1. Harlan Ellison does mystery and horror…. might not get around to this one for a while. What I’ve read of Ellison suggests he might be very good at it!
For example, see my review of his collection Approaching Oblivion (1974) (Ellison also came by an wrote a comment).
2. There is plenty of fascinating contemporary SF/fantasy out there… for anyone who adheres to some narrative of the degradation of genre, you just need to look! Gladman’s novella is case in point. I’m a sucker for any Invisible Cities-esque experiment.
3. The PorPor Books blog mostly enjoyed this environmental SF disaster novel. As it cost less than a dollar, I snatched up a copy.
4. I’ve not read any of William Burroughs’ fiction. Seems like a good place to start. I’m in love with the cover.
As always, I’d love to hear your thoughts!
1. No Doors, No Windows, Harlan Ellison (1975)
(Diane and Leo Dillon’s cover for the 1975 edition)
From the back cover: “Feeling trapped? No exits in your life? Confronted by days and nights of shivering fear? Forget it! If you think you have troubles, wait until you meet the men and women… and things in these 16 heart-squeezing suspense stories by the man the Louisville Courier-Journal & Times says “is currently the leading craftsman in the literature of terror and dread.” Gathered together for the first time in a book guaranteed to make your life sweet and sensibly by comparison, these shuddery thrillers introduce you to: a mad bomber, a hangman, a corrupt PR man, the guy who drives the nitro truck, the demon-god of street violence, assorted murderers and their victims and, in a brand-new story done especially for this collection, an encounter with the tired little old man who wasn’t there. Harlan Ellison, winner of the Mystery Writers of America 1974 award for Best Short Story (included in this book), shows you a frightening world of paranoia and panic, fear and fantasy… with no way out!”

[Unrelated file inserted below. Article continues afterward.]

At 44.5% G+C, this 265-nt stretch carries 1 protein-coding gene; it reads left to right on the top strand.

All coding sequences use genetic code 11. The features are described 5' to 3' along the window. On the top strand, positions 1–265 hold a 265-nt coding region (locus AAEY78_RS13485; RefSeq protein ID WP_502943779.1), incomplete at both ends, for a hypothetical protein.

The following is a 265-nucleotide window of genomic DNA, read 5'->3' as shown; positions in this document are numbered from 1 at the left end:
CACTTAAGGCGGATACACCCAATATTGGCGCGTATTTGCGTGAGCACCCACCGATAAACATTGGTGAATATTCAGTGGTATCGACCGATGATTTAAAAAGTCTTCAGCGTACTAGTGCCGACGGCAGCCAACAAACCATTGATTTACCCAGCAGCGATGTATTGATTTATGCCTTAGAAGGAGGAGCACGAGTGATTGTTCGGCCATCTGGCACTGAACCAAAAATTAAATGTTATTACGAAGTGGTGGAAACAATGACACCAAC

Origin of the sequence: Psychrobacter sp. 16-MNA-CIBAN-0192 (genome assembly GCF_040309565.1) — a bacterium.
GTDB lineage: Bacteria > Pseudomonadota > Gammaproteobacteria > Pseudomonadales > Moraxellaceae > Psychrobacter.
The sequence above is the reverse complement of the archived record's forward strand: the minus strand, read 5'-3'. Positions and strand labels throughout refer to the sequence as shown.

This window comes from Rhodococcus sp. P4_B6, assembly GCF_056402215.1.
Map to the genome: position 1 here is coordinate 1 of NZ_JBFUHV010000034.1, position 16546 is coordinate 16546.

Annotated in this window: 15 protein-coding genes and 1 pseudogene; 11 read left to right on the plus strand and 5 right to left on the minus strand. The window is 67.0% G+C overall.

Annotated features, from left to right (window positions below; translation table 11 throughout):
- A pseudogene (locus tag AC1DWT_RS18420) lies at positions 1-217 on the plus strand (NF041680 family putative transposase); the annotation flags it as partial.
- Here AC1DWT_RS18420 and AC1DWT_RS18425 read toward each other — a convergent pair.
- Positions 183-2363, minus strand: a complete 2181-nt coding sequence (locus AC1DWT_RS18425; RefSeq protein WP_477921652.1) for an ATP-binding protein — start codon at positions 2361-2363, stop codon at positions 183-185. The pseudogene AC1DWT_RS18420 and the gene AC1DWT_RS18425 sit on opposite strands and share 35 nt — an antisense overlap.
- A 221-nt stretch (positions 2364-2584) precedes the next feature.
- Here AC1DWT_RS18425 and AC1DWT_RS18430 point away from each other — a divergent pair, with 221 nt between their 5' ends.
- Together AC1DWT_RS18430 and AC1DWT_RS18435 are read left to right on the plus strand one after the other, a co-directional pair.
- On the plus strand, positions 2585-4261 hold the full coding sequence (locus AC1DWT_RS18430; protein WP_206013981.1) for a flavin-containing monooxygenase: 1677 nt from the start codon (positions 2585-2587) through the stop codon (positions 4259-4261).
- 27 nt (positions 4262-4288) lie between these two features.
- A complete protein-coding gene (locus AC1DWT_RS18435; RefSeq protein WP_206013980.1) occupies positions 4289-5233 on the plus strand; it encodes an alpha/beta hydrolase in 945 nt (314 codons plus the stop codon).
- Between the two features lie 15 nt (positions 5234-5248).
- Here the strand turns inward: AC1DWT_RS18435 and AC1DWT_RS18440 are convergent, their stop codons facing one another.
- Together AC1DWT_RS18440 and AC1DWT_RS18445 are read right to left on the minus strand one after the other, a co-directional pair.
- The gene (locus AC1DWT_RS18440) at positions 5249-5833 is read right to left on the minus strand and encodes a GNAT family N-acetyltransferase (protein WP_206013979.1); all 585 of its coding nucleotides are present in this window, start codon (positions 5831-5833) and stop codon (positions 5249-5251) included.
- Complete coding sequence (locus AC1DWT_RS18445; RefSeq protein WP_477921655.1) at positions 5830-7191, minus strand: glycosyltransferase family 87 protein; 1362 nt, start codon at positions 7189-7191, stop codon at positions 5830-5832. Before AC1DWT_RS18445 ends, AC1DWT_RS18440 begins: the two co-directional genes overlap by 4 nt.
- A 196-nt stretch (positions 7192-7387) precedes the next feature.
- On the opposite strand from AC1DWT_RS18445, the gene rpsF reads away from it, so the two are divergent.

2. Event Factory, Renee Gladman (2010)
(Cover for the 2010 edition)
From the back cover: “A ‘linguist-traveler’ arrives by plane to Ravicka, a city of yellow air in which an undefined crisis is causing the inhabitants to flee. Although fluent in the native language, she quickly finds herself on the outside of every experience. Thinks happen to her, events transpire, but it is as if the city itself, the performance of life there, eludes her. Setting out to uncover the source of the city’s erosion, she is beset by this other crisis—an ontological crisis—as she struggles to retain a sense of what is happening.”
3. The Lord’s Pink Ocean, David Walker (1972)
(Josh Kirby’s cover for the 1973 edition)
From the back cover: “RED TIDE DESTROYS MILLIONS OF FISH ALONG SEACOAST… such were the headlines in American newspapers at the very time the hard-bound edition of this remarkable novel appeared. Subtitled, “A Novel of the Future,” David Walker’s THE LORD’S PINK OCEAN seemed to be coming true in the very present. But the “red tide” of mutated algae slowly went away—that year. But will it come again? Soon?”
4. Cities of the Red Night, William Burroughs (1981)
(Thomi Wroblewski’s cover for the 1982 edition)
One critic blurb from the back cover: Heathcote Williams, Guardian, says, “Burroughs’s nightmares render Brave New World and Nineteen Eight-Four as innocuous as The Archers.”